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Tag Archives: i want ubuntu

My lips are sealed. In the process of blogging about this whole Azeus adventure I need to be extra careful in what I say, lest I reveal some company secret, and pay a whooping PhP 5,000,000. Hence, I’m making it a point not to talk about the project itself but about the technologies I’d encounter for the next few weeks.

The project was divided into modules and we were grouped according to that. Sir Zhen, the person in charge with this whole internship, told us that he grouped us according to school. Now, I have no objections with working alongside UPD people but I was hoping that this internship would be an opportunity for me to see how people from other schools work, code, and think. In the end, I got what I wanted as my co-interns for the module I’m assigned to comes from UPLB and De La Salle University.

So, we’ll be working on Android, Google’s version of an iPhone killer. I haven’t any experience with Android so I’m thankful that they gave us the first week to play around with the technology. Like everyone on the internet, we’ll be using the Android SDK plug-in for Eclipse.

Bang. Hurdle number one. Throughout my college life I haven’t really been a big fan of IDE’s, those editors with a large set of buttons a good deal of which I never click. And even at those rare moments when I used an IDE, I used NetBeans for the reason that Eclipse shares the name of a Twilight installment.

While the adjustments needed are minimal (you still just type on it, you see), I still find it irritating how IDE’s keep telling me I’m doing something wrong even when I’m not yet done with my statement; it’s my little pet peeve, the way they under-jagged-line my code, like MS Word does with wrong grammar. And I never found their autocomplete features smart enough. Well, enough of that.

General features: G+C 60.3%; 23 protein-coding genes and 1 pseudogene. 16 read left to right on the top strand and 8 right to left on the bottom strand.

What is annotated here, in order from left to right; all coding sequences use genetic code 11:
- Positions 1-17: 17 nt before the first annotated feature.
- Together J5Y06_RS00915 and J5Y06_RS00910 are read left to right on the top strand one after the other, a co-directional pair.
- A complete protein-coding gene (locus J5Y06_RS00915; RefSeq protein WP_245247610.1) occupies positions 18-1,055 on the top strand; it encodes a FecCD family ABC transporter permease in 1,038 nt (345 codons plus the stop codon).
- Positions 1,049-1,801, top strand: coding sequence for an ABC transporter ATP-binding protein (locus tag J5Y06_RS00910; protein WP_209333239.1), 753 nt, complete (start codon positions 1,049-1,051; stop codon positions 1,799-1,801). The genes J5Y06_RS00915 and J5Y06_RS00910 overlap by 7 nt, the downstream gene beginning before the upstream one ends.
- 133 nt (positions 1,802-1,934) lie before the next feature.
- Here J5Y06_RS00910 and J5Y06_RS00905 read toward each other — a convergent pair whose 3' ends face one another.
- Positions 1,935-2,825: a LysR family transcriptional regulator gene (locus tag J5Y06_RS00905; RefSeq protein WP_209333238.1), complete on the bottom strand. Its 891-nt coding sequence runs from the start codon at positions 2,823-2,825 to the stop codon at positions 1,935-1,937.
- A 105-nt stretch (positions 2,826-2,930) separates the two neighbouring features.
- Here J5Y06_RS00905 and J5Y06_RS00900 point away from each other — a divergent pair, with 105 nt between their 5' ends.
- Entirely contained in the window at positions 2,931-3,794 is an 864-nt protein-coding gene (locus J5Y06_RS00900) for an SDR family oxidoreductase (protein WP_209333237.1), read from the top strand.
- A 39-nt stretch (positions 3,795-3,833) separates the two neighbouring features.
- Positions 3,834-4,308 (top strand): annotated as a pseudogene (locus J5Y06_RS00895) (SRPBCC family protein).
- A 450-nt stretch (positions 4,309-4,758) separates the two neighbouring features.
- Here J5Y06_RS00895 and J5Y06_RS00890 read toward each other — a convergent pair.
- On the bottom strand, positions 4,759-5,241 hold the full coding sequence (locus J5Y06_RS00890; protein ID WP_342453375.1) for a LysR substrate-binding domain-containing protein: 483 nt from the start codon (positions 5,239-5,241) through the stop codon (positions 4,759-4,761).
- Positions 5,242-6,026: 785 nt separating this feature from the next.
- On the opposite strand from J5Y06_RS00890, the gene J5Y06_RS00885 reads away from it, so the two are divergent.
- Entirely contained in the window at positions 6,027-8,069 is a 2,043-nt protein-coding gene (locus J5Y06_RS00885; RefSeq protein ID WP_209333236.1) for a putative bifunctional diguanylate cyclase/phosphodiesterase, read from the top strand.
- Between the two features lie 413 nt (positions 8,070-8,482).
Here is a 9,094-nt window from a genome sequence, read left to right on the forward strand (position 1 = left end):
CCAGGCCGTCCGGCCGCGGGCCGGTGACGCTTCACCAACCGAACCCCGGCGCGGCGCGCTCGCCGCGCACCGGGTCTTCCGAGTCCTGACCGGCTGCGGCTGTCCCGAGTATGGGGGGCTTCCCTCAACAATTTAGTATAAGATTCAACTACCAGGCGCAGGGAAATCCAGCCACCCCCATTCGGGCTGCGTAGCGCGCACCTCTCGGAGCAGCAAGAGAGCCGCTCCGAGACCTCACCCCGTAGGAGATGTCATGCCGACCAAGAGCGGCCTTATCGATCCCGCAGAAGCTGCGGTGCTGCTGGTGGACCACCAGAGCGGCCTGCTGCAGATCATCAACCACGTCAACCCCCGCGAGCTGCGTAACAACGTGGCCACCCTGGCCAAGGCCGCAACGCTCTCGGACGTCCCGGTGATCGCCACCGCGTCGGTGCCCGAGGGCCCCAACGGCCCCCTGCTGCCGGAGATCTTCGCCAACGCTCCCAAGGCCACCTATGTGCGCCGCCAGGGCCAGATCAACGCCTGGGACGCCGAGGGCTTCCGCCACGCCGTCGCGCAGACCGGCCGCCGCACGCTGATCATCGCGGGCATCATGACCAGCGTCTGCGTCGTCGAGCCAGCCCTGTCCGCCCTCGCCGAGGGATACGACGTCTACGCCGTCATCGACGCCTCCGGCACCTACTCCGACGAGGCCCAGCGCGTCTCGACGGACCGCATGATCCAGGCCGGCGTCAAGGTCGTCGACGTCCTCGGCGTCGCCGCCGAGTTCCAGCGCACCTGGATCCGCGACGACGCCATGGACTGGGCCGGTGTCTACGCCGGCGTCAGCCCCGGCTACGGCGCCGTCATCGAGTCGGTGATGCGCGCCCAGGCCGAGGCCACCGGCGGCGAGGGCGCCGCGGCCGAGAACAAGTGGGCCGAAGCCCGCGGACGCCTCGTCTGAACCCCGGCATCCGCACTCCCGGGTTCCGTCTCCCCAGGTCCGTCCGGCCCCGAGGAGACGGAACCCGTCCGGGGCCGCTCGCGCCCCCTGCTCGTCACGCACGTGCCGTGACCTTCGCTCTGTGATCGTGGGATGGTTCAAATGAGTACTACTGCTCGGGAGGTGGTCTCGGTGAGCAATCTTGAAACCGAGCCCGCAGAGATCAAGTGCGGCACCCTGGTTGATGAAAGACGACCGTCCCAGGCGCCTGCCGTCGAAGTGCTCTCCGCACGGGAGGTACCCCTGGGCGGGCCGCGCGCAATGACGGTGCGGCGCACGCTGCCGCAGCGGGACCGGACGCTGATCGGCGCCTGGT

But the first week is past now and at this point—hear ye, I’m saying this—I’m advising anyone who has the same love for plain text editors as me NEVER to attempt Android development without an IDE. Sure it’s possible but when your app starts to force close a little too frequently for your taste and you are in dire need for a debugger, I’m telling you you’d love your IDE (Eclipse, most likely) like religion.

Android Dev Lesson #1: System.out.println(), the best debugging tool in the world, doesn’t seem to work in the Android SDK environment. In that case, you can use Toast.

And then, they didn’t forbid it explicitly, but I don’t think I’ll have much use for my laptop for this internship. For reasons of company security, work remains at the workplace and we take nothing home save for the experience. And so I’m sitting in front of an awesome desktop workstation loaded with Windows XP.

Workstation at Azeus

Next to Windows 98, XP must be the OS I’ve spent the most time with. Despite my familiarity with it, it’s in times like this that I miss Ubuntu. I can’t help but think that going through the tutorials would’ve been a whole lot easier with CompizConfig’s transparency settings.

With CompizConfig, I could have  something like this (so yes, I have a fresh set-up of Eclipse on my Linux box right now)

CompizConfig Transparency

See what I mean when I said that things could’ve been a whole lot easier?

(A little addendum to my IDE rants above: on my freshly set-up Eclipse, pictured above, I can’t even create a simple Java project. I wonder why?)

Lastly, I took sometime off the first week adjusting to the large keyboard of my workstation. It’s a little frustrating, having all this muscle memory of a laptop’s keyboard make all those one-letter-off-the-right/left mistakes on a desktop’s. But well, as of now, I’m pretty adjusted.

Double, triple, tenfold checked. No company secrets revealed. Right. Hit “Publish”.

Up next, the three days of week two…